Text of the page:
I’d like to point out Valentine’s “long brown hand clutching the staff” and the fact that’s it’s more evidence of Hester and Katherine, the main girls in the story, being non-white, and the fact that the main propellers of actions in the story are these girls is a very big deal.
I’ve also finished with Predator’s Gold and begun with Infernal Devices, and I noticed that the typical hero tropes and actions are given to the girls, and mostly Hester. Katherine made the move against the system; Hester had the revenge plot. Freya and Hester sought Tom, the good-looking character; Hester is the ugly one; Hester and to an extent Freya are the morally ambiguous ones. In actions, Tom usually waited around somewhere - an airship or a museum - while Hester does her thing.
And I mentioned this back then - Hester being ugly is a great thing for young adult readers. When has a female lead ever allowed to be ugly and loved? This is the first time I’ve seen a bad-ass female character who is canonically described as ugly, so ugly others physically wince at the sight of her. She is described as such almost every time she appears, in case you forget. She is the opposite of the Strong Female Character TM that so pervades media today, the bad-ass chick who is also sexy so you can objectify her if you get tired of her being so important, just like a man!
Hester Shaw is very important.
Tom and Hester killed me. Their type of relation dynamic is my weakness, the type that reminds me of Artemis fowl and Holly Short, where two people of different nature are forced to work with each other until they grow in love and friendship. Do I ship it? Of course I do. My favorite scenes are 1.) when he bought her a new red scarf, 2.) that hug over Shan Guo, 3.) Tom insisting he’d come back to pick her up, despite her saying she’d be dead.
"I’ll circle the city for twenty minutes and then come in and pick you up," Tom was saying. "That should give you time to find Valentine and…"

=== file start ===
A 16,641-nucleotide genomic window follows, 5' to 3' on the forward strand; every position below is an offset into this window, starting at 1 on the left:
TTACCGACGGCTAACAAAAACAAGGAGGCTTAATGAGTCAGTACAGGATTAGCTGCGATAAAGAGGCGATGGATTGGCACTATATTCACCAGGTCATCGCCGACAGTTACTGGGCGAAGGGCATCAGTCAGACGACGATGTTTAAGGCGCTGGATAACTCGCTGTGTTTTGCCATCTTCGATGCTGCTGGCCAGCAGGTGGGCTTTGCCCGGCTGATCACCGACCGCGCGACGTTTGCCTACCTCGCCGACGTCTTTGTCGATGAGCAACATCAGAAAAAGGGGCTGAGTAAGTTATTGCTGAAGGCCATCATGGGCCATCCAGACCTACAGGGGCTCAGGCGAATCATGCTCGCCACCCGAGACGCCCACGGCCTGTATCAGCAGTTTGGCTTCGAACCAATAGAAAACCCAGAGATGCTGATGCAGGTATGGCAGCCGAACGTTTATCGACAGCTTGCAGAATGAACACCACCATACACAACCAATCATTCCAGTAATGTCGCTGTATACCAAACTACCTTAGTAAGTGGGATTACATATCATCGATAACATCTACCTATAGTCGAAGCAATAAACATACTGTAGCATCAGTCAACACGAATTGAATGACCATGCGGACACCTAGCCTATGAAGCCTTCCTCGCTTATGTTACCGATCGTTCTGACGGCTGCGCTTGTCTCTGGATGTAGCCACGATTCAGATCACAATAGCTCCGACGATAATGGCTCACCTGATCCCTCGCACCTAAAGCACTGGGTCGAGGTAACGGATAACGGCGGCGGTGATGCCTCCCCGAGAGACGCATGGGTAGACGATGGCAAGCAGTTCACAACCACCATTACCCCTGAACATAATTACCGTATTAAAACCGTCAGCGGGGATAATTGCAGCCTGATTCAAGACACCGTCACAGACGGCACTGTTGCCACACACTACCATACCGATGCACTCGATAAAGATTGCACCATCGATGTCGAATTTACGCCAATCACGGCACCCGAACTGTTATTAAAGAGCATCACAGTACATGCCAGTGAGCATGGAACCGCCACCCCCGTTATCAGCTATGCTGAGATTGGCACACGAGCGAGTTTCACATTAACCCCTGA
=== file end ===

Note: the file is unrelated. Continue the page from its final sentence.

"I’ll be dead in twenty minutes, Tom," she said. "Just get yourself safe away. Forget about me."
"I’ll circle back…"
"I’ll be dead."
"I’ll circle back anyway…"
"There’s no point, Tom."
"I’ll circle back and pick you up."
She looked at him and saw tears shining in his eyes. He was crying. He was crying for her, because she was going into danger and he would not see her again, and she thought it was strange that he cared about her that much, and very sweet. She said, “Tom, I wish.. .” and, “Tom, if I…” and other little broken bits of sentences that petered out in silence, because she didn’t even know herself what she was trying to say, only that she wanted him to know that he was the best thing that had happened to her.
And 4.) the last scene.
"You aren’t a hero, and I’m not beautiful, and we probably won’t live happily ever after," she said. "But we’re alive, and together, and we’re going to be all right."
I only just saw this but I’m yelling!!!!
i can’t stop thinking about how the only reason that the fire nation didn’t manage to conquer and destroy the world is because katara flipped a shit on her brother for making a sexist comment and stumbled upon aang in the iceberg